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The Interwoven Paths of Tech and Textiles – Part 2

The previous post dove into the history of technology in textiles from the Stone Age through the Industrial Revolution. But the love story between tech and textiles didn’t end there.

The next wave of innovation came in the 20th century and was based on synthetic and semi-synthetic fabrics, many of which fill our closets today. What exactly is a semi-synthetic fiber? Rayon, commercialized in 1910, is an example of a semi-synthetic fiber: it’s human-made (hence the term synthetic) from naturally occurring polymers found in wood pulp, so it’s not straight-up synthetic. Interestingly, rayon was originally marketed as “artificial silk” because silk was the reigning queen of the fabric world.

Then came nylon: It was a game-changer. Wallace Carothers invented nylon at DuPont, who commercialized it in 1939. Made from petroleum, nylon was the first completely synthetic fabric on the market. It proved that polymers could be engineered; we were no longer at the mercy of whatever we could scrounge up in nature.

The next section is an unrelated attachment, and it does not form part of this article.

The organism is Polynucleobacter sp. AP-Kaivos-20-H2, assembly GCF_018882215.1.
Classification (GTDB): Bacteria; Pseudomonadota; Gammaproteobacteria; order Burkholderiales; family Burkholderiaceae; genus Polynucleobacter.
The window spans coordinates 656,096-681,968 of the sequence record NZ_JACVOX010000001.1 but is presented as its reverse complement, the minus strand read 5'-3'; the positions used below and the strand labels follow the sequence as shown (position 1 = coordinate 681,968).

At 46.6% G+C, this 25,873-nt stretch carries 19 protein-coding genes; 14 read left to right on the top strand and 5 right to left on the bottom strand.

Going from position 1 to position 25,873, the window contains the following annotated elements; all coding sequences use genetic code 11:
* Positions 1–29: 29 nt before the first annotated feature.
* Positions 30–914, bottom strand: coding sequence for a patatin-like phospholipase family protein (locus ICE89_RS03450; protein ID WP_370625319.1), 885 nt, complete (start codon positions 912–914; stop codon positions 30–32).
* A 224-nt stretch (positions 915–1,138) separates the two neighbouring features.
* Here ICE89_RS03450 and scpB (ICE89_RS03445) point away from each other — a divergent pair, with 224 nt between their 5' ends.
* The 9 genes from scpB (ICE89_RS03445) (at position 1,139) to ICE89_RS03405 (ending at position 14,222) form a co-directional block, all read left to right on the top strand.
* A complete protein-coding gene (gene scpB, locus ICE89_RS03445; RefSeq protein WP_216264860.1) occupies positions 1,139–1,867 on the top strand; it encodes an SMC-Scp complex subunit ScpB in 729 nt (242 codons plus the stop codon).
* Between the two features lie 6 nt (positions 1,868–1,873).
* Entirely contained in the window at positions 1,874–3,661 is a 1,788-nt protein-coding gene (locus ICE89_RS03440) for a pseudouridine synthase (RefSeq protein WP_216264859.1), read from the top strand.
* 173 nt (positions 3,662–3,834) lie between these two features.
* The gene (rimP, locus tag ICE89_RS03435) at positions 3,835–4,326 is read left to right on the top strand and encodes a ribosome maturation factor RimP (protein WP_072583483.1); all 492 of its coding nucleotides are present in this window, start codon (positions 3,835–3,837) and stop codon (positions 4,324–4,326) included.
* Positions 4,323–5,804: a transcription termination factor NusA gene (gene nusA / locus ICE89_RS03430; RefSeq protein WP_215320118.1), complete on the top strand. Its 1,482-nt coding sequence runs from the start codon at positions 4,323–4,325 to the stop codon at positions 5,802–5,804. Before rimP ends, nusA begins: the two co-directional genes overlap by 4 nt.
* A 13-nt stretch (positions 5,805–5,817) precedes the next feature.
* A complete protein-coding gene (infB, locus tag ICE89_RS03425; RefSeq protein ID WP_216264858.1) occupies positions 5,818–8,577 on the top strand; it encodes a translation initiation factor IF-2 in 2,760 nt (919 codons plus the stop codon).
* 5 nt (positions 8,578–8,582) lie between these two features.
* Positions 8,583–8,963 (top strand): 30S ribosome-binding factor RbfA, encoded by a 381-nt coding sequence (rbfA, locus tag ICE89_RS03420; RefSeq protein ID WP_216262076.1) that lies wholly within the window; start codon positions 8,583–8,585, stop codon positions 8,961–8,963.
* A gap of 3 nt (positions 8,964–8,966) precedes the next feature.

Like rayon, nylon was meant to be a replacement for silk. This turned out to be especially useful during World War II, when imported silk was hard to come by. But nylon being used in products for warfare meant less of it was available for stockings – which led to riots where hundreds, or sometimes thousands, of women vied for a limited supply of hosiery. Historians researching the mania of shopping in years before Black Friday, take note.


Donating old undergarments may seem like a strange way to be patriotic, but these stockings were recycled into army parachutes

DuPont is also responsible for a material you almost certainly own – polyester. Polyester is made from petroleum, with coal, air, and water mixed in. DuPont introduced it to the public in 1953 as a miracle fiber that could be worn for 68 days without ironing. It was a sad day for iron monopoly pieces everywhere.

The following years brought a few more material innovations, with lycra being introduced in 1962 and Gore-Tex being invented in 1969. But the material palette for fabrics has remained largely unchanged since then. While synthetic materials were once heralded as innovative breakthroughs, today we recognize that their reliance on petroleum is problematic. At Bolt Threads, we’re working to develop new materials that are sustainably made: in other words – we’re putting the tech back in textiles.


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